Monday, Aug. 18, 2008 | 2:07 a.m.
Nevada is moving on renewable energy like a car whose gear is in drive but whose gas pedal is not being pushed. The potential is hardly being tapped.
Even at its current pace, though, the state has two sizable solar projects in operation and more are being planned.
Also, a 130,000-square-foot plant for manufacturing components for solar thermal power systems was opened last month in Las Vegas by Ausra Inc. And 15 geothermal plants are operating in Nevada, with 40 more in development stages.
But these and other projects, such as studies under way to calculate Nevada’s substantial potential for wind power, represent barely a fraction of what the state could be accomplishing with renewable energy.
We believe that an event this week at UNLV — the National Clean Energy Summit — could be a turning point for Nevada. Co-hosts are the university, Senate Majority Leader Harry Reid, D-Nev., and the Center for American Progress Action Fund, a Washington, D.C.-based think tank.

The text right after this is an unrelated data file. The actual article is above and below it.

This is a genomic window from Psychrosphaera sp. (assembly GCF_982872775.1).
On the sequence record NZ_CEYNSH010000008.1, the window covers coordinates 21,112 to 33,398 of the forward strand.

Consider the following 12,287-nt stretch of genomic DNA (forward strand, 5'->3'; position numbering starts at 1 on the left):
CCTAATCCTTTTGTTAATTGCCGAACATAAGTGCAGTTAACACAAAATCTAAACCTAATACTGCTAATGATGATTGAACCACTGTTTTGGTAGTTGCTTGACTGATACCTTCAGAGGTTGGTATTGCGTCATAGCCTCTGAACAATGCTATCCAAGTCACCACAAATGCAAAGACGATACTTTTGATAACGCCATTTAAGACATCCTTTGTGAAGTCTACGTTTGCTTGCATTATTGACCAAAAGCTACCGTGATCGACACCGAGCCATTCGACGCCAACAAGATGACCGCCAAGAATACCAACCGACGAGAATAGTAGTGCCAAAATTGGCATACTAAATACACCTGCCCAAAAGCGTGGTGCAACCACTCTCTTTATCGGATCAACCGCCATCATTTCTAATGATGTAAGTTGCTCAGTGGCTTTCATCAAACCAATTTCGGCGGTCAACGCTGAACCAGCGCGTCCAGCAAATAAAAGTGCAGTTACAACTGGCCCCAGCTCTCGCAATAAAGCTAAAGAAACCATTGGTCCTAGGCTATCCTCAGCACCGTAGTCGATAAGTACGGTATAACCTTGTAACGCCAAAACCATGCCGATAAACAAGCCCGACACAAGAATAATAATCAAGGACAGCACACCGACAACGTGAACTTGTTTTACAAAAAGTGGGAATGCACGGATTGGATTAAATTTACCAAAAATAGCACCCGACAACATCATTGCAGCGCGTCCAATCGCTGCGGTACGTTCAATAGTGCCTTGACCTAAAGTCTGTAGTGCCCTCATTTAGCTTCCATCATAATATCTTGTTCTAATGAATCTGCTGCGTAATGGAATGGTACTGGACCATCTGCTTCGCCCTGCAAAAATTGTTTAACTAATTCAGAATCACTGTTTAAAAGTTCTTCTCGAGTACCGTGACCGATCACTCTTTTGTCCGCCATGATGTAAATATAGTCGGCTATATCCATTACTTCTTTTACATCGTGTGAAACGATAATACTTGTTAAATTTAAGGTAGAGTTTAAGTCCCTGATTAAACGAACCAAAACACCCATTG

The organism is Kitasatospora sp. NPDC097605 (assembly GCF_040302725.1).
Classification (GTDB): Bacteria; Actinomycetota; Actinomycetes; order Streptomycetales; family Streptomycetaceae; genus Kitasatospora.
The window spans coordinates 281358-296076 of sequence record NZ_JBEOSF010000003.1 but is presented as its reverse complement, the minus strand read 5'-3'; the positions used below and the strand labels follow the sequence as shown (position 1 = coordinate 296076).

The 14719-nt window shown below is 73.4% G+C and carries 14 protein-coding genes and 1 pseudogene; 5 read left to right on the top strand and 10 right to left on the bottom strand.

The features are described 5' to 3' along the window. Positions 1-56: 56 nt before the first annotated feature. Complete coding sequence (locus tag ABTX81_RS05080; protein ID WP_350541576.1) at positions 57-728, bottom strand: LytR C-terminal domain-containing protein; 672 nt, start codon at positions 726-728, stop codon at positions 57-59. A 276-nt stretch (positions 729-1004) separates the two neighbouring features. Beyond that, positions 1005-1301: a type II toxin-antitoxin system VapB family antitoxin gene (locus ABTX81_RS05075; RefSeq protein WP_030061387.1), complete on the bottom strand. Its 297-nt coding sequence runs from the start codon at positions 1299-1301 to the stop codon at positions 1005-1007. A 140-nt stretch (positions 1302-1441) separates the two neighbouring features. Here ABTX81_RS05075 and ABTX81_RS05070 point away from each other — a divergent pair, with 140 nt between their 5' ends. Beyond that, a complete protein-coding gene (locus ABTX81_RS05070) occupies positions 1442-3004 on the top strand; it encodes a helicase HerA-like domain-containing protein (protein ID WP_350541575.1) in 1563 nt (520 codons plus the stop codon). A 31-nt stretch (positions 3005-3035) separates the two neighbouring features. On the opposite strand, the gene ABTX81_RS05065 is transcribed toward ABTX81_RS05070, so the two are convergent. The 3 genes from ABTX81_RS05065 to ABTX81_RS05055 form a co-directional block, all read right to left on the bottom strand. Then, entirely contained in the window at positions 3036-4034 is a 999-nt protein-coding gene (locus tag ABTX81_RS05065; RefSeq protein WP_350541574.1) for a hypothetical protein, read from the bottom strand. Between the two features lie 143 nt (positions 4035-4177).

In addition to Reid and UNLV President David Ashley, speakers will include former President Clinton, New York City Mayor Michael Bloomberg, oil man and wind farmer T. Boone Pickens and numerous regional, state and local leaders in the political, utility, scientific and business sectors.
We agree with David Comarow, guest author of Thursday’s Where I Stand column in this newspaper, that the conference is a good sign that Nevada may now be seeing the value of investing on a large scale in its long-term energy future.
He is semiretired now, but in 1976 Comarow was instrumental in setting up a solar energy program at the College of Southern Nevada. In Thursday’s column he wrote, “It is time for our state, in partnership with the federal government and private industry, to build the largest solar energy system in the world.”
Nevada’s potential in the area of renewable energy is so vast it could conceivably power the whole country — and create thousands of jobs here in the process. Let’s get moving.